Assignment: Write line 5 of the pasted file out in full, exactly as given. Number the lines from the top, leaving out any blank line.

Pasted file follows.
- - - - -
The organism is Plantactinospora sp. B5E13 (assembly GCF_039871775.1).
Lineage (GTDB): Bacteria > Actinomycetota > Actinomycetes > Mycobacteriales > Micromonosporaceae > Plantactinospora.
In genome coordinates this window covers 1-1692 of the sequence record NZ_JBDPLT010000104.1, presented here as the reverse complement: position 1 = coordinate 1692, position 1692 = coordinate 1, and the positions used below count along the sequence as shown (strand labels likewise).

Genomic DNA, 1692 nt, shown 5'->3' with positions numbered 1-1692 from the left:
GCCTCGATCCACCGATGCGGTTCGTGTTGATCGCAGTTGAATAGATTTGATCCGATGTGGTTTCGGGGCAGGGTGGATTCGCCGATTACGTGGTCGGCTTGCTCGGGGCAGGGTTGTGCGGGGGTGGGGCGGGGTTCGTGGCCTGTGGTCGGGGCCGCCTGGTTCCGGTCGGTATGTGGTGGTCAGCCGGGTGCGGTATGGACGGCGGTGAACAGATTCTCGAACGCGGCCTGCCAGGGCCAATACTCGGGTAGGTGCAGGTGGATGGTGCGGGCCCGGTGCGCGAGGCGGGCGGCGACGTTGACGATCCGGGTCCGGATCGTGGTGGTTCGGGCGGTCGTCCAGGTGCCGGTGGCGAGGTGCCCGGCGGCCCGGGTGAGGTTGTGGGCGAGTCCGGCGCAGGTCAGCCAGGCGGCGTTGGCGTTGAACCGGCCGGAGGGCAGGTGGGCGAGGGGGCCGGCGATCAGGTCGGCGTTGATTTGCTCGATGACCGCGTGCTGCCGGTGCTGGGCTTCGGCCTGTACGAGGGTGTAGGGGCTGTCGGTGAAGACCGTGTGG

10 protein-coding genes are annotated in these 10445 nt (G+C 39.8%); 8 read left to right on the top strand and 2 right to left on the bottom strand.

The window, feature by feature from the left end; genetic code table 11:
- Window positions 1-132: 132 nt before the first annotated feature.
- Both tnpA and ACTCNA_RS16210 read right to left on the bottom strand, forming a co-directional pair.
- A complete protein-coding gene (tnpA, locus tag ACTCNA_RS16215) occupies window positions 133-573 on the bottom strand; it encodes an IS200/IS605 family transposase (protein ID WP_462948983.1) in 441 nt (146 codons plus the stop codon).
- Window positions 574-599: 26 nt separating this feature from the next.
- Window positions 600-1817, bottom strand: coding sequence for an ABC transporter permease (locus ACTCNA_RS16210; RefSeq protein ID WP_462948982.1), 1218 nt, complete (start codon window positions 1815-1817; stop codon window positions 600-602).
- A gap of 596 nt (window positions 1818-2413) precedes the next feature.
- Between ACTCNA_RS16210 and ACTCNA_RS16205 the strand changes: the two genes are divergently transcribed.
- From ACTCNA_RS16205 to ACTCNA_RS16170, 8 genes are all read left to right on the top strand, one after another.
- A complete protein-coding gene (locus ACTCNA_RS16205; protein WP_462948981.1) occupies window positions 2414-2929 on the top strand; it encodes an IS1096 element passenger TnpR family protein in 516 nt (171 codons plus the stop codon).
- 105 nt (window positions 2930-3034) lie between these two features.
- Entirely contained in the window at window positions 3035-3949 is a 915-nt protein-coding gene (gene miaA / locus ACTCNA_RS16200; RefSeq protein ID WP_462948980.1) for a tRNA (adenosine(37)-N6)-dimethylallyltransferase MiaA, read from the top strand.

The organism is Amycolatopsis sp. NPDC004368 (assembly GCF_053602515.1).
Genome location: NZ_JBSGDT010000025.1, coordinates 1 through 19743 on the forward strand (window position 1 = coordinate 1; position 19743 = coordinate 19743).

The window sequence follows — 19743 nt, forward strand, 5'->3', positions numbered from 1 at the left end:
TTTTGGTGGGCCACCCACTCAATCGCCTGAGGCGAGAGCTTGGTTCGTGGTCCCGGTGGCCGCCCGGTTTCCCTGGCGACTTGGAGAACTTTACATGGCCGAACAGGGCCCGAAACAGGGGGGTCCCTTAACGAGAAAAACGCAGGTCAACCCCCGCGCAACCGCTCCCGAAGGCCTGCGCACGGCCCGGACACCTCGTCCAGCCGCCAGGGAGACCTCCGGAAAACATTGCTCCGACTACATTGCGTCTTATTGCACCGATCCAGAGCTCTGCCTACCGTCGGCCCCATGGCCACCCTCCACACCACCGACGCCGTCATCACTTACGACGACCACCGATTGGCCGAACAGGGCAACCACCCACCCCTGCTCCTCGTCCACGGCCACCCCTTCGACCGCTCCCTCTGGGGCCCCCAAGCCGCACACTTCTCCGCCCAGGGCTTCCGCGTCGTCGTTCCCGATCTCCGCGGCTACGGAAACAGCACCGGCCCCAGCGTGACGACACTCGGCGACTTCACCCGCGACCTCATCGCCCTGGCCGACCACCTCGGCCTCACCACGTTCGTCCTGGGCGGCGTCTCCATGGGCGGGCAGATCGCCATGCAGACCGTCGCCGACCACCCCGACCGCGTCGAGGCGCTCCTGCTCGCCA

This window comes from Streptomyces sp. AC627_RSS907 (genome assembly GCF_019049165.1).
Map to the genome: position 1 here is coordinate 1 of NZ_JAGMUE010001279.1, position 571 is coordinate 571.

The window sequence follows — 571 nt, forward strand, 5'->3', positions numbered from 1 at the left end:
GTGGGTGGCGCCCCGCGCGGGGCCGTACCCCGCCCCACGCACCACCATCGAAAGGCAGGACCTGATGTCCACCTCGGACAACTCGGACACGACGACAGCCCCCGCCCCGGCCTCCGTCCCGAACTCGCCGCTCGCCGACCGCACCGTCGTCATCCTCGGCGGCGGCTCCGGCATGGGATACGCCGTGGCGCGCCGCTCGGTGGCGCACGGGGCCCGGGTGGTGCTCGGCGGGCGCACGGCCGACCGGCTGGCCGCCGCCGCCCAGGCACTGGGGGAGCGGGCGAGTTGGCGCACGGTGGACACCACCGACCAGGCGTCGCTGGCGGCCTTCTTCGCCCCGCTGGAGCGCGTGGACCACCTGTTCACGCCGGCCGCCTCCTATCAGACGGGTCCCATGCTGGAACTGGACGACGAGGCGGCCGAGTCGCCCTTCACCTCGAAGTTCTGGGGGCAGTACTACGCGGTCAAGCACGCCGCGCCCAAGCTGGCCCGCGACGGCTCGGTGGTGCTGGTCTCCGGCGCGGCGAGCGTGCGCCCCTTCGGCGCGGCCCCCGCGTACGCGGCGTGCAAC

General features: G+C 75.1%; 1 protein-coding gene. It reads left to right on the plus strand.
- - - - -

GCCTCGATCCACCGATGCGGTTCGTGTTGATCGCAGTTGAATAGATTTGATCCGATGTGGTTTCGGGGCAGGGTGGATTCGCCGATTACGTGGTCGGCTTGCTCGGGGCAGGGTTGTGCGGGGGTGGGGCGGGGTTCGTGGCCTGTGGTCGGGGCCGCCTGGTTCCGGTCGGTATGTGGTGGTCAGCCGGGTGCGGTATGGACGGCGGTGAACAGATTCTCGAACGCGGCCTGCCAGGGCCAATACTCGGGTAGGTGCAGGTGGATGGTGCGGGCCCGGTGCGCGAGGCGGGCGGCGACGTTGACGATCCGGGTCCGGATCGTGGTGGTTCGGGCGGTCGTCCAGGTGCCGGTGGCGAGGTGCCCGGCGGCCCGGGTGAGGTTGTGGGCGAGTCCGGCGCAGGTCAGCCAGGCGGCGTTGGCGTTGAACCGGCCGGAGGGCAGGTGGGCGAGGGGGCCGGCGATCAGGTCGGCGTTGATTTGCTCGATGACCGCGTGCTGCCGGTGCTGGGCTTCGGCCTGTACGAGGGTGTAGGGGCTGTCGGTGAAGACCGTGTGG